OSU grad drives Wienermobile
Published: Tuesday, September 29, 2009
Updated: Saturday, June 16, 2012 01:06
Laura Moller graduated from Ohio State in 2009 with a degree in Spanish. When she began looking for jobs, she knew she wanted to travel. A family friend who had graduated two years earlier had worked as an Oscar Mayer Hotdogger, or Wienermobile driver, and encouraged Moller to apply.
The Wienermobile travels the country, making special appearances at numerous events such as college and NFL football games, retail stores and cultural fairs, Moller said.
"It was the perfect job," Moller said. "I wanted to travel and do new things and [with this job] you get to travel across the country."
Moller applied for the job between December and January of her senior year and was chosen for the position from hundreds of applicants. There are 12 Hotdoggers chosen each year, who work from June to June. They are assigned to a region with one partner for six months, after which they get a new region and partner for the next six months.
Moller has been working with partner David Denny, a recent graduate of Penn State University, and has been assigned to the Southeast region.
"There's so much random, cool stuff all across the country to see," Moller said.
Moller and Denny have been invited to drive around the field between innings at several minor league baseball games across the country, were able to see the field from the movie "Field of Dreams" in Iowa and swam with sharks at the Georgia Aquarium.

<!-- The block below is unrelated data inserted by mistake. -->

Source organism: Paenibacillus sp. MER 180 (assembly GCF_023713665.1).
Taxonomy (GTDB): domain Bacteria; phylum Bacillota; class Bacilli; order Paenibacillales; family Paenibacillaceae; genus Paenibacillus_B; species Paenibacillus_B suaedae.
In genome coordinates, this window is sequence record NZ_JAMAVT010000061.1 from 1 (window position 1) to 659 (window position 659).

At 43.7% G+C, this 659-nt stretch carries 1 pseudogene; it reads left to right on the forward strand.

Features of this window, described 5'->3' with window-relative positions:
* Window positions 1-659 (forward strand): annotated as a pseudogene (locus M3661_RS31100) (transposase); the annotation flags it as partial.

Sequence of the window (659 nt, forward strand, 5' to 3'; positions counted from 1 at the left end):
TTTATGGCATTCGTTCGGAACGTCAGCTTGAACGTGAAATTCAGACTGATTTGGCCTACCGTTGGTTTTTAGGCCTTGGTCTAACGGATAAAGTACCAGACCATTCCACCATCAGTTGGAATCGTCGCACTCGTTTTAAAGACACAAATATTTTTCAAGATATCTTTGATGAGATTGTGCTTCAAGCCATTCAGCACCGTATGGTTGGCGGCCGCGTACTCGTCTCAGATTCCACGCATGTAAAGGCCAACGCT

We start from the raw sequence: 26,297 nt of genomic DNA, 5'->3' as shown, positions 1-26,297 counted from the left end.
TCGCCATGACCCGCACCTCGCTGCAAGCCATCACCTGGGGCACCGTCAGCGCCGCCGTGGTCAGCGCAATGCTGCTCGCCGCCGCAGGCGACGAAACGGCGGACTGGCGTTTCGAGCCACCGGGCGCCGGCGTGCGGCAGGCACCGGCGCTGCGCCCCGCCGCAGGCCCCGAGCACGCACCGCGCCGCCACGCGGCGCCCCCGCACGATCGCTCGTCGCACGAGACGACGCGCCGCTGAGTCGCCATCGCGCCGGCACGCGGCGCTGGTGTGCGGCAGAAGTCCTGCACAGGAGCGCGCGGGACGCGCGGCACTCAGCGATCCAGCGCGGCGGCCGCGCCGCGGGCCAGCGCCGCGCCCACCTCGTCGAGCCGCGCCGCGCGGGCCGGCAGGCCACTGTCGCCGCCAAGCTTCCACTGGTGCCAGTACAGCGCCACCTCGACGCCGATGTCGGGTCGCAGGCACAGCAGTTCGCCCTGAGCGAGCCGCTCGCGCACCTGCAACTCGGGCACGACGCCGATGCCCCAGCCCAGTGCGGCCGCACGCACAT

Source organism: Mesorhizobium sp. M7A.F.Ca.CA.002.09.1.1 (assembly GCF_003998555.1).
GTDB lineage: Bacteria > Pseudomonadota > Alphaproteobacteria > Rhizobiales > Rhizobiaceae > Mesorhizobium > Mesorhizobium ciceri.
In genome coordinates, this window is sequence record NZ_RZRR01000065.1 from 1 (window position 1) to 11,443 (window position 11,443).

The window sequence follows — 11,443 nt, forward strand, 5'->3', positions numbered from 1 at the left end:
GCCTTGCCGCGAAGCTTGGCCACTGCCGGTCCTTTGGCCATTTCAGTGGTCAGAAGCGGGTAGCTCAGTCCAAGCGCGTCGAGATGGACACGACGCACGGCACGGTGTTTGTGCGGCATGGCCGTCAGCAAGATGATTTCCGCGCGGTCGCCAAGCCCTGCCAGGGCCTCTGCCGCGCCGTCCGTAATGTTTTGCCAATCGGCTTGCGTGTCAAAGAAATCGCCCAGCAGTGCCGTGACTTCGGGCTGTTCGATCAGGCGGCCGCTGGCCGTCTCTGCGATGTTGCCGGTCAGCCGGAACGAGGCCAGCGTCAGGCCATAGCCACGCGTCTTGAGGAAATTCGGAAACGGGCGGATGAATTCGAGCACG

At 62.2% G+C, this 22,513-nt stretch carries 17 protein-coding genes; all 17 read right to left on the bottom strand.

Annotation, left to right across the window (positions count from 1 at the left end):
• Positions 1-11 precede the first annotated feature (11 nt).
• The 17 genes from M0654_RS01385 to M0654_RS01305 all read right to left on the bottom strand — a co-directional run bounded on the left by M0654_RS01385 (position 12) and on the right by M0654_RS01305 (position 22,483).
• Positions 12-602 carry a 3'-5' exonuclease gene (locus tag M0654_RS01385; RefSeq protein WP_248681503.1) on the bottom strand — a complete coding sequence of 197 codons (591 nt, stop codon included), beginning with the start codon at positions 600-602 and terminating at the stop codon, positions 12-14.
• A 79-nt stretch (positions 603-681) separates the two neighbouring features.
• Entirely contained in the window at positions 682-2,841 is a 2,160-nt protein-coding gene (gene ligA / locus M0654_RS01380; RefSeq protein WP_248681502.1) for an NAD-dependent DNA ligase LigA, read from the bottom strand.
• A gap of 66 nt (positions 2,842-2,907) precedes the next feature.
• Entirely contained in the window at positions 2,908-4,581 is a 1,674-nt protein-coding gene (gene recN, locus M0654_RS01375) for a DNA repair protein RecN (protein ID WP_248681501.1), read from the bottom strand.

The Hotdoggers' motto is to "spread miles of smiles," which they try to accomplish by waving to everyone they pass, as well as handing out Wienerwhistles, keychains and stickers.
People have asked for their autographs, and many people take pictures when they see the Wienermobile drive by.
"It's so fun to see people's reactions when you drive by," Moller said. "Lately people have been zooming past us when we're on the highway and pulling off so they can take pictures when we pass."
There have been about 300 Hotdoggers since 1988. Moller and Denny are part of "Class 22" of Hotdoggers.
They are very close with the other members of their class and stay in daily contact with them. The two attended training together at Hot Dog High, where the new hires learn about Oscar Mayer history and products, how to plan special events and how to drive the Wienermobile, according to an Oscar Mayer press release.
"Driving this feels more natural than driving a car now," Moller said.
The Wienermobile seats six people. Rides in the Wienermobile are usually very exclusive and tend to be auctioned off for charity, Moller said.
Moller and Denny usually spend between seven and 11 days in each city.
Normally, five of those days are spent working and the others are free days.
The Wienermobile has been around for 76 years and "is such a piece of America," Denny said.
Moller and Denny have been working as Hotdoggers and traveling in the Wienermobile for four months now and both described it as "the perfect job."
"I couldn't see myself doing anything else," Moller said.